(Bloomberg) -- Mahathir Mohamad said he’d lead a business-friendly administration and seek ways to boost Malaysia’s stock market in his first remarks after being sworn in as prime minister.
In a late-night briefing on Thursday, the 92-year-old politician said he’d focus on growing the economy and reducing debt, adding that some terms may need to be renegotiated. He said Malaysia would seek friendly ties with other countries as a trading nation.
“Our concern over the economy is the main thing,” Mahathir told reporters. “We would like to tell the business people to push up the value of the stock market. And on the currency, there is no cause to devalue the ringgit. We should ensure this.”
Mahathir’s comments appeared designed to counter worries among investors who had bet that former leader Najib Razak would stay in power. The iShares MSCI Malaysia ETF based on the nation’s stocks, which fell as much as 9.5 percent after the vote, rose 4.3 percent after Mahathir’s remarks on Thursday. Malaysia’s financial markets are closed until Monday.
“I’m fully confident that in the long term this transition will be good for financial markets in Malaysia,” CIMB Group Chairman Nazir Razak, Najib’s brother, told Bloomberg TV interview on Thursday. “Malaysia is going to prove that we can do a political transition smoothly and maybe financial markets and corporate Malaysia will become more detached from the political sphere.”
Mahathir, who ran Malaysia for 22 years, became prime minister again a day after his disparate coalition ended the ruling coalition’s 61-year grip on power. Najib congratulated Mahathir late on Thursday and said he’s willing to help with a smooth transition of power.
The conciliatory words came after a bitter campaign in which the two leaders traded personal insults. Mahathir effectively came out of retirement to challenge Najib, who endured public anger over a goods-and-services tax and a money laundering scandal involving hundreds of millions of dollars siphoned from state investment firm 1MDB.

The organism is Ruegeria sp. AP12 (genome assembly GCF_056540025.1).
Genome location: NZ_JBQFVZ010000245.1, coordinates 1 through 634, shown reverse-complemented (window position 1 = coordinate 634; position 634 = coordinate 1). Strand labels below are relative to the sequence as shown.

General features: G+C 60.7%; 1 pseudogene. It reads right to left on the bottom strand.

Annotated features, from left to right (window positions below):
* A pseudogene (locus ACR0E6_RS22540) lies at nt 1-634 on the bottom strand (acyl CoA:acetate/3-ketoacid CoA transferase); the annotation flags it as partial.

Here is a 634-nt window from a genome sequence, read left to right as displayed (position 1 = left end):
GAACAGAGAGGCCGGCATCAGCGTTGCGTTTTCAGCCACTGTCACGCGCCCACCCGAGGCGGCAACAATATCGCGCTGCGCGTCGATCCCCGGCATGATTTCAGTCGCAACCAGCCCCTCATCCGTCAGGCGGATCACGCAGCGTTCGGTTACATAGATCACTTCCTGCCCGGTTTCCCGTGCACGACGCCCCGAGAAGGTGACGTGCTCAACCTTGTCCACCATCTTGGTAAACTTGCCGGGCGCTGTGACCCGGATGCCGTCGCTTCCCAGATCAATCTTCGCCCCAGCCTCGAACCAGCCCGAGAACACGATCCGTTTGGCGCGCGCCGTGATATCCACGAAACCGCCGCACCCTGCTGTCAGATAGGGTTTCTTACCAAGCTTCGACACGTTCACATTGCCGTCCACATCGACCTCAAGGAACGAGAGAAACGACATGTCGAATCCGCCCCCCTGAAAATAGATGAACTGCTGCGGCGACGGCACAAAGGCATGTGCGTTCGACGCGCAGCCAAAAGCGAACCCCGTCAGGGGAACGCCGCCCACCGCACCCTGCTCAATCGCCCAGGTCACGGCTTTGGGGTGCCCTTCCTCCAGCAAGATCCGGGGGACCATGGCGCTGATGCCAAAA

While Najib denied wrongdoing, Mahathir lambasted him as a “thief” on the campaign trail. On Thursday, Mahathir said he thought he could recover most funds from 1MDB, and if Najib did anything wrong “he will have to face the consequences.”
Mahathir’s coalition had expected him to serve as interim prime minister until long-time opposition leader Anwar Ibrahim is released from prison in June. To be eligible to take power, Anwar would have to secure a royal pardon and then win a by-election for a parliamentary seat.
Mahathir said Thursday he would push for a full pardon for Anwar, but declined to give a timeframe for handing over power to his former deputy. Mahathir said the government would need to leverage his experience for as long as needed.
“There is a lot of work to be done,” he said. “We need to attend to this mess as soon as possible.”
Mahathir’s coalition has pledged to scrap the GST within his first 100 days in office, and reintroduce fuel subsidies. If implemented with no other changes, those moves could narrow the government’s revenue base and be credit negative for Malaysia’s sovereign, according to Anushka Shah, a senior analyst at Moody’s Investors Service.
The vote showed that Mahathir still knows how to win elections. The victory was dominant: He swept traditional government strongholds like Johor, Kedah and Negeri Sembilan and neutralized Najib’s advantage in the Borneo states of Sabah and Sarawak.
“This has been a Malaysian tsunami, across the board and the country,” said Bridget Welsh, a political scientist at John Cabot University in Rome who specializes in Southeast Asia. “Mahathir was a game changer. But it also took Najib. They wanted Najib gone.”
What comes next is unclear. Mahathir helms an unwieldy four-party coalition that includes Malaysia’s largest ethnic Chinese party. He said the bloc would meet on Friday to discuss forming a cabinet.
“I have to manage four presidents of four different parties,” Mahathir said of his coalition. “It’s going to be a headache.”
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